For many centuries there has been and continues to be a discussion and viable disagreement concerning the ‘old self’ and ‘new self’ within the Church. Those fires have not ceased and most likely will not.
Old Self Crucifixion
Many amongst us hold tightly to the thought that at the moment of salvation Believers receive a ‘new’ self and retain all aspects of the ‘old’ self. Salvation thus becomes only an addition, but not a transformation necessarily. The way I see it this is not consistent with biblical teaching. Paul writes in Romans 5 and 6 that the old self was done away with. The Apostle says that ‘the love of Christ controls us’ and follows with, “Therefore, from now on we recognize no one according to the flesh; even though we have known Christ according to the flesh, yet now we know Him in this way no longer. Therefore, if anyone is in Christ, he is a new creature; the old things passed away; behold, new things have come.” 2 Corinthians 5:16-17 ESV. Paul further states that we died to sin and are alive to God in the Risen Savior, Jesus Christ, “For if we have become united with Him in the likeness of His death, certainly we shall also be in the likeness of His resurrection, knowing this, that our old self was crucified with Him, in order that our body of sin might be done away with, that we would no longer be slaves to sin; for he who has died is freed from sin.” Romans 6:5-7. Therefore, salvation is, indeed, transformation and the old self is gone; replaced by the new self in Christ Jesus.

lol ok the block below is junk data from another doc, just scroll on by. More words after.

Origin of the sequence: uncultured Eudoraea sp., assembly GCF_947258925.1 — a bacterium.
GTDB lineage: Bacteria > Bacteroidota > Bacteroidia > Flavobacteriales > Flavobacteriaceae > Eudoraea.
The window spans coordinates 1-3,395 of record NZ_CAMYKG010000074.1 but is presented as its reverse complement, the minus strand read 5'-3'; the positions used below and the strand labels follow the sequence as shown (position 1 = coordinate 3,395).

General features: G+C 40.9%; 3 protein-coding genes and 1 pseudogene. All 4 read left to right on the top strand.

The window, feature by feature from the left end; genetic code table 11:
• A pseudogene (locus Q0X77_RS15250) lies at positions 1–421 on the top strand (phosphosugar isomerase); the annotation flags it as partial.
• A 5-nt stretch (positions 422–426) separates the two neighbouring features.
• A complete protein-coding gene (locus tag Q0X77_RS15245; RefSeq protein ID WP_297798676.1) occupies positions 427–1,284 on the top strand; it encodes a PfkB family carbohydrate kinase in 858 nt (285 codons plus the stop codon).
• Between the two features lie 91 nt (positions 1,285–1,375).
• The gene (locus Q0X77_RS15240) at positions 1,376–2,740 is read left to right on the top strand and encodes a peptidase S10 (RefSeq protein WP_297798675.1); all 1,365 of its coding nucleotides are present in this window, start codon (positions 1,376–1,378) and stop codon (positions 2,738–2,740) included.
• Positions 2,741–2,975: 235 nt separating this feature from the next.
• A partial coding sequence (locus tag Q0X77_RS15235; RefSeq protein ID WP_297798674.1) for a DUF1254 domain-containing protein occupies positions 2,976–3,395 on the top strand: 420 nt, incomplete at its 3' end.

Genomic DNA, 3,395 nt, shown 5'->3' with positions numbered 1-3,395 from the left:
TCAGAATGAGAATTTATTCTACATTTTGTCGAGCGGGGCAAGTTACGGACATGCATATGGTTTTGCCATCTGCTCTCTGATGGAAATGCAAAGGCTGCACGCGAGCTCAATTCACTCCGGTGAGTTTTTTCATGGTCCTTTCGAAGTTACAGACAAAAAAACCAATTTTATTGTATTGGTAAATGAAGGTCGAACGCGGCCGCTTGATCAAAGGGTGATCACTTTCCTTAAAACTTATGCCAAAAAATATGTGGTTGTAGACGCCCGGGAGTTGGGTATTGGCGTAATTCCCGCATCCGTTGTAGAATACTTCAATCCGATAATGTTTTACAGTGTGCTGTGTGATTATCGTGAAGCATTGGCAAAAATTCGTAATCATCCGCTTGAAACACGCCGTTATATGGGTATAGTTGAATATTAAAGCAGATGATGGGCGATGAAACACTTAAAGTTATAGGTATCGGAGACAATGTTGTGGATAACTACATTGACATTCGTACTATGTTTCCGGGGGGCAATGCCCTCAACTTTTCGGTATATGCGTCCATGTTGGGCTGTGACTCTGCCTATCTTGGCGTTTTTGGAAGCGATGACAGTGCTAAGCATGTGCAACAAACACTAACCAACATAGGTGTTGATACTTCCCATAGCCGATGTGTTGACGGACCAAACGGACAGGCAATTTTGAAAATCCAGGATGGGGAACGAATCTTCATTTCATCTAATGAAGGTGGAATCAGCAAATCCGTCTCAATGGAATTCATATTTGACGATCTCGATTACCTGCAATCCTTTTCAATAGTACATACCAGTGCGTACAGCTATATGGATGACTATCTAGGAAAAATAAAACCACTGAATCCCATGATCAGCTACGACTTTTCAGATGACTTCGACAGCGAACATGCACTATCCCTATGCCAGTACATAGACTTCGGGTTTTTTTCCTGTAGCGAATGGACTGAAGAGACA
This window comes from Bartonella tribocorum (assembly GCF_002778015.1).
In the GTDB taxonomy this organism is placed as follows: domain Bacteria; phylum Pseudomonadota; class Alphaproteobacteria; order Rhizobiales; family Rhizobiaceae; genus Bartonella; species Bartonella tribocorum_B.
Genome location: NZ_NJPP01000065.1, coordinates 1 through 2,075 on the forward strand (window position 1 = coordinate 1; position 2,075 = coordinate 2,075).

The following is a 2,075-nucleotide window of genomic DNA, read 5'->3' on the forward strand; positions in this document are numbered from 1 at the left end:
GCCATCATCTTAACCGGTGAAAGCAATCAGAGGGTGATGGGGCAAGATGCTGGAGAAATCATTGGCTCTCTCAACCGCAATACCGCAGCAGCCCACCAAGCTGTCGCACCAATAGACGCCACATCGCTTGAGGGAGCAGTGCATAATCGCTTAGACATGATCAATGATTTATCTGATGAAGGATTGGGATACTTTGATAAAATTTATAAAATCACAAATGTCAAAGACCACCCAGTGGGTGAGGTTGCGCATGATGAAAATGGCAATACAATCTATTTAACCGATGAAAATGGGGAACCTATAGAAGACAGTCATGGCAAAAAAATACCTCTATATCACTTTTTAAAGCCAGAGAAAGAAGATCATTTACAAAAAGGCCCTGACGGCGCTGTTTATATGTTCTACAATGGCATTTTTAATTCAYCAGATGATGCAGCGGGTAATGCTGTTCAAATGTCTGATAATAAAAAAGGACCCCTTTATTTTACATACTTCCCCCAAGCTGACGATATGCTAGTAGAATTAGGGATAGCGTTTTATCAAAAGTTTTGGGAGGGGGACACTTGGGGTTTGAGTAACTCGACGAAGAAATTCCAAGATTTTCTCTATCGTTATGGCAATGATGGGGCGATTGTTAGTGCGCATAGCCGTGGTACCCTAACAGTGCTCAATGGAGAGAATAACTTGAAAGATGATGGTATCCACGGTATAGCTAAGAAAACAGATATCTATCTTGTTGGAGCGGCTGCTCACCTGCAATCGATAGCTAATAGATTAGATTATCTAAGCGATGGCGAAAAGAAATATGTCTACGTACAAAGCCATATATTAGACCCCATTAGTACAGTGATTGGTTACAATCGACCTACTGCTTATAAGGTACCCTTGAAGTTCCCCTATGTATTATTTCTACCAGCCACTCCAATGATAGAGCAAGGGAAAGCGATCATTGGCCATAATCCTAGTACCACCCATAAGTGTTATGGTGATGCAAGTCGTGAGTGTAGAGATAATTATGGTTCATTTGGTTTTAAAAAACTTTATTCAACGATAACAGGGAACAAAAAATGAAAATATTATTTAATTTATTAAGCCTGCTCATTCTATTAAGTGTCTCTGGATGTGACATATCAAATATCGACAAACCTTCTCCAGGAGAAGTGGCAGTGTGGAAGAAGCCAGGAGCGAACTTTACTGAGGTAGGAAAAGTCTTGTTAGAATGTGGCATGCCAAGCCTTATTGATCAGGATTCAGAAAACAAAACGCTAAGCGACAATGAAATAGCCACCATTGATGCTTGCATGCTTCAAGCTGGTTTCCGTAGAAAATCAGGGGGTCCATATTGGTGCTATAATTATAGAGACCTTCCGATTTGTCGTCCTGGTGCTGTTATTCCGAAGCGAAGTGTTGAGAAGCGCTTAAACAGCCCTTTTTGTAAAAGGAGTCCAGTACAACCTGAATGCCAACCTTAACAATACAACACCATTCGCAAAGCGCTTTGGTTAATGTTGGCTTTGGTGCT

No Spiritual Half-Breeds
I would suggest that for a Believer in Christ to have both an old and a new self is to argue that the Believer’s spirit is half lost and without Christ and half is ‘born-again.’ How can this possibly be for there is no biblical support for such a half-breed in the Word of God. I find it impossible to assume that one can be in Adam and in Christ at the same time, and just as difficult or impossible to have an old and new self in the same body.
I do not believe Scripture gives validity to a dualistic view for the person we were before we trusted Christ is no more. Our nature has been changed and transformed. We are new creations, not merely the same old creatures with new personalities. What I do know is that the ‘old self’ is the unregenerate nature of who I once was in Adam. It is not the dark side of my new nature in Christ. The old self is no more for It has been crucified, put off, laid aside; kaput. And as defined by Webster’s, “utterly finished, defeated, or destroyed.”
The Bible uses the word ‘transformation’ in reference to the Believer in Romans 12:2 “And do not be conformed to this world, but be transformed by the renewing of your mind, so that you may prove what the will of God is, that which is good and acceptable and perfect.” The word is defined as, “to change into another form, to transform, to transfigure” and is used to describe Christ’s transfiguration. We must not separate justification (immediate transformation from death to life) from sanctification (spiritual transformation into Christ-likeness).